Ricing your *nix desktop | Panel bars II

After fetching all the required info from the system now it's time to give some personality to the panel bar and some performance under the hood.

We want to pass the data using a pipe and not a file since we don't want our bar to affect our computer's performance.

Create a FIFO for the panel

—To be exact we are going to be using a named pipe (FIFO) which is a special file similar to a pipe except that it is accessed as part of the filesystem. It does nothing until some process reads and writes to it. It doesn't take any space on the hard disk, it doesn't use system memory and it can be opened by multiple processes for reading or writing.

In our bar script let's create one. Define a variable for our named pipe:

# ~/.scripts/status_panel
PANEL_FIFO=/tmp/panel-fifo

Now let's verify that we don't have any file named panel-fifo before starting our script and if we do, we are removing it and creating it from zero:

# ~/.scripts/status_panel
[ -e "$PANEL_FIFO" ] && rm "$PANEL_FIFO"
mkfifo "$PANEL_FIFO"

Once we have our named pipe created we can pass all our data-harvesting functions to it using redirection.

# ~/.scripts/status_panel
info_CPU > "$PANEL_FIFO" &
info_RAM > "$PANEL_FIFO" &
info_DriveSpace > "$PANEL_FIFO" &
info_TimeDate > "$PANEL_FIFO" &
info_NetworkStatus > "$PANEL_FIFO" &
info_Volume > "$PANEL_FIFO" &
info_Battery > "$PANEL_FIFO" &

Our named pipe needs to write the data somewhere. Let's encapsulate our final while loop into a function so we can get our panel-fifo's data through it:

# ~/.scripts/status_panel
panel_bar()
{
       while true; do
               BAR_INPUT="%{l} CPU: $(info_CPU) RAM: $(info_RAM) HDD: $(info_DriveSpace) %{c}$(info_TimeDate) %{r} N: $(info_NetworkStatus) V: $(info_Volume) B: $(info_Battery)"
               printf "%s\\n" "$BAR_INPUT"
       sleep 1
       done
}

Now we can get our code executed adding the following line at the bottom:

# ~/.scripts/status_panel
panel_bar < "$PANEL_FIFO" | lemonbar &

If you try to execute your script after saving it you should see it running as before.

$ .scripts/status_panel.sh

Maybe you notice that after killing the terminal emulator instance that executed the script, it's still running. When we create temporary files in a script they are cleaned when the script exits successfully. But if we interrupt the script (like killing a terminal emulator instance running it) it may happen that the temp file isn't cleaned.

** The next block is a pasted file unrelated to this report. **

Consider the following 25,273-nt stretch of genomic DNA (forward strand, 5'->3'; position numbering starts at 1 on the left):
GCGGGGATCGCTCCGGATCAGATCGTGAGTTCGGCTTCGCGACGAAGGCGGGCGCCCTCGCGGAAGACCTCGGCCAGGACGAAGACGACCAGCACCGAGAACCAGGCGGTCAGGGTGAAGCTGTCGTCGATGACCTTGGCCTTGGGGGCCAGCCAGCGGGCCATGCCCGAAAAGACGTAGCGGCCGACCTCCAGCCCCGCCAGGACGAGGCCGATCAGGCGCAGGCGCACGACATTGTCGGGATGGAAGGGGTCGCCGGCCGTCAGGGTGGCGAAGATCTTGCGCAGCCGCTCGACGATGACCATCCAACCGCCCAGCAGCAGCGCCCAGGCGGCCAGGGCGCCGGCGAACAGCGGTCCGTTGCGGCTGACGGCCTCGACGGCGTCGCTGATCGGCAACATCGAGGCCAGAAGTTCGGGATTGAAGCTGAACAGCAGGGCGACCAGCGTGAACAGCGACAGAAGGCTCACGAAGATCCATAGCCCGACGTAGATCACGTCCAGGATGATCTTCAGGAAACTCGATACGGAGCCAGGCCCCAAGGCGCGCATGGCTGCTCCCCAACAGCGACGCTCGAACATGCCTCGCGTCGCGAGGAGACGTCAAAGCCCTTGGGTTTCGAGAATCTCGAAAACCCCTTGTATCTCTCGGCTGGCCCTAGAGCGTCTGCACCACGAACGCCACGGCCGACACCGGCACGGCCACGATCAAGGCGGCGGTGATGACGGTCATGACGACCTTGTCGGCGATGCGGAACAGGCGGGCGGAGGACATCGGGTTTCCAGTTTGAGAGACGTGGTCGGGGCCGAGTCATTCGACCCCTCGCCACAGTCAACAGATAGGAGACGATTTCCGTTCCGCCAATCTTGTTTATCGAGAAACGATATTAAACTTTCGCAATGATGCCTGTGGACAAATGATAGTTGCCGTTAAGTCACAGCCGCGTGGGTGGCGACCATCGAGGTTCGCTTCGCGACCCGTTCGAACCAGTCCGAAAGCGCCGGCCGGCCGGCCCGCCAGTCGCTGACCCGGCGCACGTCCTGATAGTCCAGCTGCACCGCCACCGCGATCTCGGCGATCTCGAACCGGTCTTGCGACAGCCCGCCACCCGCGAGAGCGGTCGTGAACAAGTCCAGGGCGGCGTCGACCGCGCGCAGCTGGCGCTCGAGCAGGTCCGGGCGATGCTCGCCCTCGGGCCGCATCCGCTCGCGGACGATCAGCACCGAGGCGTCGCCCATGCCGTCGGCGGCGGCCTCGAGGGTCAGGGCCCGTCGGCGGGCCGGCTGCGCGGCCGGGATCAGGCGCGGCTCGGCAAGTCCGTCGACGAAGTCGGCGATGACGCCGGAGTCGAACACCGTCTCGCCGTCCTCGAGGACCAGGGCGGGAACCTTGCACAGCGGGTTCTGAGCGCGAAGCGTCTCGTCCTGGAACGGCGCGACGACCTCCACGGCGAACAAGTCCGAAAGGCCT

We can fix it using a really cool shell utility named trap. It captures interruptions in the script and cleans things up when interruption signals are caught.

# ~/.scripts/status_panel
trap 'trap - TERM; kill 0' INT TERM QUIT EXIT

This way we're good to go with our panel info.

Custom colors and fonts

An important part of ricing is giving personal style to our work. Lemonbar can be filled with custom fonts and colors.

In terms of fonts, the standard Lemonbar version only supports bitmap fonts so if you want to use TTF fonts you need to get a modified port and build it. There's nothing wrong with bitmap fonts except from the scaling side. They render fast and they are pretty.

Before adding custom fonts to our script we need to get the system ready to read our bitmap fonts. In this example we're going to use Tamsyn from Scott Fial. Download the .tar.gz file from the link and extract it on your ~/.fonts directory.

After doing so we have to update the font cache and tell the X server bout our new font:

$ fc-cache -vf
$ xset +fp ~/.fonts
$ xset fp rehash

Chances are that after typing the xset command you're given an error instead of a successful operation. In this case let's make sure we have a font index in our directory.

$ cd .fonts
$ mkfontscale
$ mkfontdir

And re type the xset instructions again.

Bitmap fonts aren't declared the same way as TTF fonts. To make our life easier there's a tool named xfontsel that can help us getting the value for the desired font (you may need to install it).

In our script status_panel let's create a variable for our custom font:

# ~/.scripts/status_panel
PANEL_FONT_0="-misc-tamsyn-medium-r-normal-*-20-145-100-100-c-100-iso8859-1"

The long name has been taken from the xfontsel tool.

Another cool things in ricing are icons. There are both xft and bitmap icon fonts. Siji is a bitmap icon font that suits well into lemonbar.

Siji font's preview